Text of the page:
Evolution, 6 day creation or something else that meets it half way? It doesn't matter to me because I believe all things are possible with God. I also believe humans are set apart from the rest of creation regardless of how it happened because of Genesis 1:26 "God said let us make man in our image, after our likeness..."
Ary - posted on 09/29/2010
Oh, and I absolutely think evolution should be taught in schools. As a matter of fact, I'd be mighty upset if my kids were taught Creationism as a scientific theory in PUBLIC school. I absolutely want them to make their own decisions regarding religion or lack therof. That, to me, is a very personal choice (I am an athiest, but I was raised Christian). They are absolutely permitted to go to church to learn about God and the Bible, and as long as my children are not being taught to disregard proven scientific fact or compelling scientific theories in favor of blind faith and mythology. I want my children to have conviction and believe with all their heart and not feel 'punished' if they don't believe a certain thing. Or maybe they'll be comfortably uncertain in the existance of a god, but accept science as fact, like their daddy. Anyway, I want them to feel like they've been exposed to enough to be able to make up their own minds on the matter. I just don't want them to be ignorant and blatantly disregard what has been proven or what has significant evidence backing it in favor of fantasy. The bible is not even worthy of being considered, IMO, more than an ancient piece of literature. Sure, you can find a few things that are useful to life and morals ("do unto others as you would have them do unto you" is one of my favorites), but I hope that my children know between right and wrong without having to consult an ancient piece of literature that has been translated and re-translated into hundreds of languages. I have my own moral code, and many people have told me that I am one of the sweetest people they know. I feel bad when I do bad, and I feel good when I do good. Very simple, and I don't need a book to guide me on that. Sorry for the ramble, but I'm rather opinionated on this subject. And to make it clear, I ABSOLUTELY respect people of faith, and I definitely believe that everyone should find their own truth in life. I'm just not a fan of blind faith and taking the bible literally.
Ary - posted on 09/29/2010
Lol @ Anika (doing the wild thing with a few of the unevolved).
I'd also like to add to Anika's comment on the Earth being in the prime location for life to flourish. I completely agree with everything she says about this matter, and I also wonder why it would be so hard to believe that we just got lucky, along with maybe a few other planets? The universe is so vast, and there probably are other life bearing planets out there. I'd be very surprised if there weren't. I think that a life bearing planet was bound to happen at some point, and that's just what happened with the Earth.
Petra - posted on 09/29/2010
We definitely need to encourage kids to think for themselves and to seek out knowledge and scientific advancement. If we just sit back, do whatever we want, and figure God will take care of it all because what we are doing is His plan anyhow, we're fucked. Anyone else seen Idiocracy? It has nothing to do with religion and everything to do with the dwindling intelligence of the general populace. We need to be responsible for ourselves and make educated, informed, rational decisions - not base our lives on an unrealistic model dictated by a really, really old book.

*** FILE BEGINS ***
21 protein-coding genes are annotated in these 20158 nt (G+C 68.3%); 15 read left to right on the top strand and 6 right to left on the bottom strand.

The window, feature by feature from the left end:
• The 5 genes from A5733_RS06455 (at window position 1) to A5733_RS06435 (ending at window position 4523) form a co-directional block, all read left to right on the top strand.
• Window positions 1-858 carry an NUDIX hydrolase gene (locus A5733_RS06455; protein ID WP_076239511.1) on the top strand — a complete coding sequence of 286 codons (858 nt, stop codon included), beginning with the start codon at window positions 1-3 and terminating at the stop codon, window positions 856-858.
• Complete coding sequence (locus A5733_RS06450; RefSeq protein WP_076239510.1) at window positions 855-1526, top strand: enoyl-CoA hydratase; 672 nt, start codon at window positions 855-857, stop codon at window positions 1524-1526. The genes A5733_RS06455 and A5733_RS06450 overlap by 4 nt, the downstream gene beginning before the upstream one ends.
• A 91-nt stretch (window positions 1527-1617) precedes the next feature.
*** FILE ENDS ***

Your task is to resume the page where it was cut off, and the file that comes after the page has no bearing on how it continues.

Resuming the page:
Melissa - posted on 09/29/2010
Evolution is all I have ever believed in, even as a child. My parents tried to make me a JW but even at such a young age religion had no meaning to me and they soon gave it up because it made absolutely no sense! Sure religion keeps families close and priorities straight for some people, but I don't need a religion to teach me I am a good person and I love my family. I hope they teach evolution in school and make more scientists out of our children. We need those smart kids for our future!
Tanya - posted on 09/29/2010
ok one more thing. The bible say that both man and animal came 1st. So which is it?
25 God made the wild animals according to their kinds, the livestock according to their kinds, and all the creatures that move along the ground according to their kinds. And God saw that it was good.
26 Then God said, "Let us make man in our image, in our likeness, and let them rule over the fish of the sea and the birds of the air, over the livestock, over all the earth, [a] and over all the creatures that move along the ground."
27 So God created man in his own image,
in the image of God he created him;
male and female he created them.
(Humans were created before the other animals.)
And the LORD God said, It is not good that the man should be alone; I will make him an help meet for him. And out of the ground the LORD God formed every beast of the field, and every fowl of the air; and brought them unto Adam to see what he would call them: and whatsoever Adam called every living creature, that was the name thereof